Check out the Penguins’ lines with Dupuis out:














Even with a top-six forward down, Chris Kunitz still can’t climb back onto one of the top lines. He’s going to have to earn his way there and the simple reality is he may just have too many miles on him to get there.

The Penguins are thoroughly intriguing. Despite all their forward talent, and their weak defense group, this is the league’s best defensive team, tied for a league low 1.77 goals allowed per game. They’ve also got the league’s second best penalty. Good news for Marc-Andre Fleury owners (and those who got Jeff Zatkoff in for just his second start of the season!) but not so much for those hoping for a big offensive explosion.


The Oilers were a bit unlucky to lose last night hitting four posts in a one-goal loss.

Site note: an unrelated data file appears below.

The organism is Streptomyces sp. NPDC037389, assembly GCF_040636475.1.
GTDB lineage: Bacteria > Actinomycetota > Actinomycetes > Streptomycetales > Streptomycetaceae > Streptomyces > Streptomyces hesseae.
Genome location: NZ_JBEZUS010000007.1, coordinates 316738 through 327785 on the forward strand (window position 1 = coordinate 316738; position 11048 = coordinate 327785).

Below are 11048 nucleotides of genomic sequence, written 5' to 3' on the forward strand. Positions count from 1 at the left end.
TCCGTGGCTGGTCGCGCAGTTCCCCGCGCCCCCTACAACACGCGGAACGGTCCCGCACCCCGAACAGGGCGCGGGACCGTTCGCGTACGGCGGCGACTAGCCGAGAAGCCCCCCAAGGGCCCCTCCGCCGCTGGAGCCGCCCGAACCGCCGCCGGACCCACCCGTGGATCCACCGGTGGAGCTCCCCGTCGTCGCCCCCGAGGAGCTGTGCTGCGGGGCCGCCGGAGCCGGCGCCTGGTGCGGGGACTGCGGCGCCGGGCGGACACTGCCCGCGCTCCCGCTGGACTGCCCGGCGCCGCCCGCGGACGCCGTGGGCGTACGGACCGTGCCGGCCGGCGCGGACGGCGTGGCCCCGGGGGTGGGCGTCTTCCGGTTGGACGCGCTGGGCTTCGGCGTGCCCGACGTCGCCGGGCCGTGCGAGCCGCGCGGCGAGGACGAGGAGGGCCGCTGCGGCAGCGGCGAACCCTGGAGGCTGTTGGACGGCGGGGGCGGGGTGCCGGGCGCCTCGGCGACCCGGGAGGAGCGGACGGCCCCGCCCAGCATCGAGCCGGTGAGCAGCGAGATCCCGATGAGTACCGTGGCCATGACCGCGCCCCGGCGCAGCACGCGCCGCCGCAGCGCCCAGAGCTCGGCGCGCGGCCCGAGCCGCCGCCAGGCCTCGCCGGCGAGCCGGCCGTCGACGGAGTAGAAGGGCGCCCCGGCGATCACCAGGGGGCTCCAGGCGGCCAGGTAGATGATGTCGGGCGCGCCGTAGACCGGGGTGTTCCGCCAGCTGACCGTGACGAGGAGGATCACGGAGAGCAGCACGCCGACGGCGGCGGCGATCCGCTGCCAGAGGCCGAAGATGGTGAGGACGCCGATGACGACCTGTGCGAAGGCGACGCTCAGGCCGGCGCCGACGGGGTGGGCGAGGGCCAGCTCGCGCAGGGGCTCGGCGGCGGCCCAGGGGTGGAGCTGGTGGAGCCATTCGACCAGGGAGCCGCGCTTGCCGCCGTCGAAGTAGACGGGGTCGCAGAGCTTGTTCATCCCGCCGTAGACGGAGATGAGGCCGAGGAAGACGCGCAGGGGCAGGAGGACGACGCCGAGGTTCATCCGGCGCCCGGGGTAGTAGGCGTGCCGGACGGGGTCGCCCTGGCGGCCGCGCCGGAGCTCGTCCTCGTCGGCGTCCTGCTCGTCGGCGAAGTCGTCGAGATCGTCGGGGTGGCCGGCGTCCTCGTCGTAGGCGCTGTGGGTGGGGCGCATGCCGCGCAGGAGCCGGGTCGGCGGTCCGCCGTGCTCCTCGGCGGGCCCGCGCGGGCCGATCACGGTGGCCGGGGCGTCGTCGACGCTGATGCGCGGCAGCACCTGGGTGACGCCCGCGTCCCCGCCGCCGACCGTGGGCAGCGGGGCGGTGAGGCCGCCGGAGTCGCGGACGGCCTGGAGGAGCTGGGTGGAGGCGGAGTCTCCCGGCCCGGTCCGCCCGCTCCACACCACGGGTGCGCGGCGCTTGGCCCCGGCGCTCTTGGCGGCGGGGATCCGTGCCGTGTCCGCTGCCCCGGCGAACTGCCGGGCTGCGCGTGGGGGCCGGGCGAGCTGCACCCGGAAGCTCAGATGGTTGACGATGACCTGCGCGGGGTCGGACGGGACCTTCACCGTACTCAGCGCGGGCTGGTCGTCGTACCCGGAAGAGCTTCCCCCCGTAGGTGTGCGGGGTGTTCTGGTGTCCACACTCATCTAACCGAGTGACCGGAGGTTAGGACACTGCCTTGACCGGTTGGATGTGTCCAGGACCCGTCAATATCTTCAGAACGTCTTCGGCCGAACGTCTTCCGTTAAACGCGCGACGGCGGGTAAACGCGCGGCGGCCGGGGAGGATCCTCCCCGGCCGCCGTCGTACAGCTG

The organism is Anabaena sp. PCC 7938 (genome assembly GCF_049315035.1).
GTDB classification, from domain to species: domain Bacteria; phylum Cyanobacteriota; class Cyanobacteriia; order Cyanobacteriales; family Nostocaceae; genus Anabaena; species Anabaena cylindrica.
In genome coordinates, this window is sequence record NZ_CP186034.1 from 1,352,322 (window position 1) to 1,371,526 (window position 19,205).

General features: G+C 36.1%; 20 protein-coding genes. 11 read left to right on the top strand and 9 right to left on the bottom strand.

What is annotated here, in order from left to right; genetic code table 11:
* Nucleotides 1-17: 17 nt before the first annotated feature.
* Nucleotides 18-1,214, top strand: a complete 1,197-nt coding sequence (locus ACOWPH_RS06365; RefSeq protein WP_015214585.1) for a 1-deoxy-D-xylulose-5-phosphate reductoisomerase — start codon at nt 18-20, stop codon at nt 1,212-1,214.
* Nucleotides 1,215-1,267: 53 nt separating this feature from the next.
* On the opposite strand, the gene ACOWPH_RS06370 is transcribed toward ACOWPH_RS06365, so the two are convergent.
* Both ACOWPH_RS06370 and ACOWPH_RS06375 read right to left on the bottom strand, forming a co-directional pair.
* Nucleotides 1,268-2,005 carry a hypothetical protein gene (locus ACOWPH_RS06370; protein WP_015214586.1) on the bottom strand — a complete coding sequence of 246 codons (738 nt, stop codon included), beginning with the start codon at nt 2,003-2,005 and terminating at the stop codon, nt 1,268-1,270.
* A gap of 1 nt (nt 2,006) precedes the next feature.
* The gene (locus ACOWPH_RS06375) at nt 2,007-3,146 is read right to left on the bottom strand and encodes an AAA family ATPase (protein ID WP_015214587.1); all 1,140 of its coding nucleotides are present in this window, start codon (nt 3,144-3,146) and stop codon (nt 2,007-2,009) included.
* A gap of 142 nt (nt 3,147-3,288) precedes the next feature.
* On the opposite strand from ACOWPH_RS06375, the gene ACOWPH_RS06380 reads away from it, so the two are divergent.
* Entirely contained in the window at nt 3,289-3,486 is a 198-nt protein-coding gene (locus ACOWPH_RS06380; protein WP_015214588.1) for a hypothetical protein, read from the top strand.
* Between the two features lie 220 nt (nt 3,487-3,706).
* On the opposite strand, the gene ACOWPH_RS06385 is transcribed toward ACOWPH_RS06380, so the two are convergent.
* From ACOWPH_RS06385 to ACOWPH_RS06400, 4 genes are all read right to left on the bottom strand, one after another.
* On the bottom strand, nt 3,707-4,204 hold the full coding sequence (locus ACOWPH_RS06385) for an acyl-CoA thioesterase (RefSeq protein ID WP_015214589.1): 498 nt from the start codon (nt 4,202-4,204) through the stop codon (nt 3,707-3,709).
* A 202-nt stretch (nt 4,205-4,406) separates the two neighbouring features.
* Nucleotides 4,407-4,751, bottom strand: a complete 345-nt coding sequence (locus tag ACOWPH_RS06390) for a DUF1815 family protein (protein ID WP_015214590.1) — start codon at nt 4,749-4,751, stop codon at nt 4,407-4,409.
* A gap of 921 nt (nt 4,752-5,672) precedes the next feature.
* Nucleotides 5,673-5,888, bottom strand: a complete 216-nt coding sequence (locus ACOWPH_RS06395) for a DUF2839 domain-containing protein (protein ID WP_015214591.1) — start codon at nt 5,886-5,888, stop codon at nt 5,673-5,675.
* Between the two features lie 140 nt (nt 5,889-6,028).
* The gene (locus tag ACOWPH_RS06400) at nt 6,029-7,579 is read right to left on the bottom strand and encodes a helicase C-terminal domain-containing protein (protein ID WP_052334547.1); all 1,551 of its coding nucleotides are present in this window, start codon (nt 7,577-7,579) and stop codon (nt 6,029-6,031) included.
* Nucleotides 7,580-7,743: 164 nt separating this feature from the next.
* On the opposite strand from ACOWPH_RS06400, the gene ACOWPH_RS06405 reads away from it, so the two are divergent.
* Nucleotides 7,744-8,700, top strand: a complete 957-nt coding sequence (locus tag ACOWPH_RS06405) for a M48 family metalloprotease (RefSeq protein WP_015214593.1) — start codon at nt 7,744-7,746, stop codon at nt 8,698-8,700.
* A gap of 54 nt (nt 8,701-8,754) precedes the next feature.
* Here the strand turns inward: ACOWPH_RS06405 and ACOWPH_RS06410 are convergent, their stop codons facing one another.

Nail Yakupov rang one of those posts and added an assist. He skated with Benoit Pouliot and Ryan Nugent-Hopkins. He’ll see a drop off with McDavid out but I wonder if it’ll be that steep since he’s occupying the same role just with the Nuge as his centerman instead. I figure the drop-off can’t be more than five points over the 30-40 games McDavid will miss.

That pushes Yakupov from a 50-point guy with a shot at 60 to a 45-point guy with a shot at 55. I think fantasy owners would still live with that. The situation bears more monitoring.

Leon Draisaitl shifted to center, as expected, skating with Taylor Hall and Jordan Eberle. That’s a plum spot but like Yakupov he isn’t seeing time on the top power-play unit, which limits his upside. Draisaitl, had some chances. Like Yakupov he also rang one off the post. But ultimately I don’t think Draisaitl even gets to 40 points. 30 points is only even probable because of his hot start to the season.

Oscar Klefbom continues to produce with Justin Schultz out. Give him four points in the last six games, while skating as the lone defenseman on the top power-play unit.